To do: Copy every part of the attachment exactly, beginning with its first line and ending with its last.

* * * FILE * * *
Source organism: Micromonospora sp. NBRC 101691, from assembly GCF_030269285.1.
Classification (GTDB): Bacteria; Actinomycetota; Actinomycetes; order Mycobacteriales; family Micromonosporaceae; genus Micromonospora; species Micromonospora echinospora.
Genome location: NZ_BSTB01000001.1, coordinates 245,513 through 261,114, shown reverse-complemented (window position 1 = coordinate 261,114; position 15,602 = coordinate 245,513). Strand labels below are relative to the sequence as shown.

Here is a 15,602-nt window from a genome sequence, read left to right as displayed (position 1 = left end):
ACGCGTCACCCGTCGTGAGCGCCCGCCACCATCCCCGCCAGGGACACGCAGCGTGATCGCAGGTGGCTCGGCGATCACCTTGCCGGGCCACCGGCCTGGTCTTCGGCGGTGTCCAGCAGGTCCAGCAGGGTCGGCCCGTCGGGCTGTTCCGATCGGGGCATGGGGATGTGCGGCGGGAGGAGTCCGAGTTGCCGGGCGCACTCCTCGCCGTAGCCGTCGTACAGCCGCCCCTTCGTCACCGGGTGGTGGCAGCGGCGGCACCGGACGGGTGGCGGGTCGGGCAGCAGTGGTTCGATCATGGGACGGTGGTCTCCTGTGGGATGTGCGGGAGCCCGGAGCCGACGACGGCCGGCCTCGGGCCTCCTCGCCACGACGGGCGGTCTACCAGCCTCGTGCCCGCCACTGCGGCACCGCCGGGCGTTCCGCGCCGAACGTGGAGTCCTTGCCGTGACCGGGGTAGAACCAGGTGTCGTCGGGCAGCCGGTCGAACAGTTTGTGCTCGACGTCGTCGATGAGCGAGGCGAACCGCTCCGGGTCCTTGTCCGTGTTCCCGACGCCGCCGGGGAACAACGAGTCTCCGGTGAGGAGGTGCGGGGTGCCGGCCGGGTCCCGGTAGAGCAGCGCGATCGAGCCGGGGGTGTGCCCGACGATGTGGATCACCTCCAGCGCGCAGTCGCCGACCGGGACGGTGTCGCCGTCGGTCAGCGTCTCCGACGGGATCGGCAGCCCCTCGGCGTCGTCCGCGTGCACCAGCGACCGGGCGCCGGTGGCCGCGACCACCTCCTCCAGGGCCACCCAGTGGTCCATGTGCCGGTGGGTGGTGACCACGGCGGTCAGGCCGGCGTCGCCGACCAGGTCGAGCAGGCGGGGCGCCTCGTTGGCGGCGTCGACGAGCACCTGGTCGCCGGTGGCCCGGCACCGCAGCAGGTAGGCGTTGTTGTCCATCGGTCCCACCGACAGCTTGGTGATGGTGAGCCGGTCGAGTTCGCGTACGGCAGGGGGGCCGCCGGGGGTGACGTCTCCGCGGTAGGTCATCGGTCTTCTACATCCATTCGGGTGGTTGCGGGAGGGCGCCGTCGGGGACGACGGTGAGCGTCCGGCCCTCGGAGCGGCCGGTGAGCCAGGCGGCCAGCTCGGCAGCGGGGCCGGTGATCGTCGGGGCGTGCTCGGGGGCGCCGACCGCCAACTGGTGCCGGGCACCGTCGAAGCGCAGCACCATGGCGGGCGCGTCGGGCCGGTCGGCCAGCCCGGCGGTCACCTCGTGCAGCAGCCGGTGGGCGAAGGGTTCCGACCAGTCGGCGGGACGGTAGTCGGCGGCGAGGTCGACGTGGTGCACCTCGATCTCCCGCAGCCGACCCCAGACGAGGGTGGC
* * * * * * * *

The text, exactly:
Source organism: Micromonospora sp. NBRC 101691, from assembly GCF_030269285.1.
Classification (GTDB): Bacteria; Actinomycetota; Actinomycetes; order Mycobacteriales; family Micromonosporaceae; genus Micromonospora; species Micromonospora echinospora.
Genome location: NZ_BSTB01000001.1, coordinates 245,513 through 261,114, shown reverse-complemented (window position 1 = coordinate 261,114; position 15,602 = coordinate 245,513). Strand labels below are relative to the sequence as shown.

Here is a 15,602-nt window from a genome sequence, read left to right as displayed (position 1 = left end):
ACGCGTCACCCGTCGTGAGCGCCCGCCACCATCCCCGCCAGGGACACGCAGCGTGATCGCAGGTGGCTCGGCGATCACCTTGCCGGGCCACCGGCCTGGTCTTCGGCGGTGTCCAGCAGGTCCAGCAGGGTCGGCCCGTCGGGCTGTTCCGATCGGGGCATGGGGATGTGCGGCGGGAGGAGTCCGAGTTGCCGGGCGCACTCCTCGCCGTAGCCGTCGTACAGCCGCCCCTTCGTCACCGGGTGGTGGCAGCGGCGGCACCGGACGGGTGGCGGGTCGGGCAGCAGTGGTTCGATCATGGGACGGTGGTCTCCTGTGGGATGTGCGGGAGCCCGGAGCCGACGACGGCCGGCCTCGGGCCTCCTCGCCACGACGGGCGGTCTACCAGCCTCGTGCCCGCCACTGCGGCACCGCCGGGCGTTCCGCGCCGAACGTGGAGTCCTTGCCGTGACCGGGGTAGAACCAGGTGTCGTCGGGCAGCCGGTCGAACAGTTTGTGCTCGACGTCGTCGATGAGCGAGGCGAACCGCTCCGGGTCCTTGTCCGTGTTCCCGACGCCGCCGGGGAACAACGAGTCTCCGGTGAGGAGGTGCGGGGTGCCGGCCGGGTCCCGGTAGAGCAGCGCGATCGAGCCGGGGGTGTGCCCGACGATGTGGATCACCTCCAGCGCGCAGTCGCCGACCGGGACGGTGTCGCCGTCGGTCAGCGTCTCCGACGGGATCGGCAGCCCCTCGGCGTCGTCCGCGTGCACCAGCGACCGGGCGCCGGTGGCCGCGACCACCTCCTCCAGGGCCACCCAGTGGTCCATGTGCCGGTGGGTGGTGACCACGGCGGTCAGGCCGGCGTCGCCGACCAGGTCGAGCAGGCGGGGCGCCTCGTTGGCGGCGTCGACGAGCACCTGGTCGCCGGTGGCCCGGCACCGCAGCAGGTAGGCGTTGTTGTCCATCGGTCCCACCGACAGCTTGGTGATGGTGAGCCGGTCGAGTTCGCGTACGGCAGGGGGGCCGCCGGGGGTGACGTCTCCGCGGTAGGTCATCGGTCTTCTACATCCATTCGGGTGGTTGCGGGAGGGCGCCGTCGGGGACGACGGTGAGCGTCCGGCCCTCGGAGCGGCCGGTGAGCCAGGCGGCCAGCTCGGCAGCGGGGCCGGTGATCGTCGGGGCGTGCTCGGGGGCGCCGACCGCCAACTGGTGCCGGGCACCGTCGAAGCGCAGCACCATGGCGGGCGCGTCGGGCCGGTCGGCCAGCCCGGCGGTCACCTCGTGCAGCAGCCGGTGGGCGAAGGGTTCCGACCAGTCGGCGGGACGGTAGTCGGCGGCGAGGTCGACGTGGTGCACCTCGATCTCCCGCAGCCGACCCCAGACGAGGGTGGC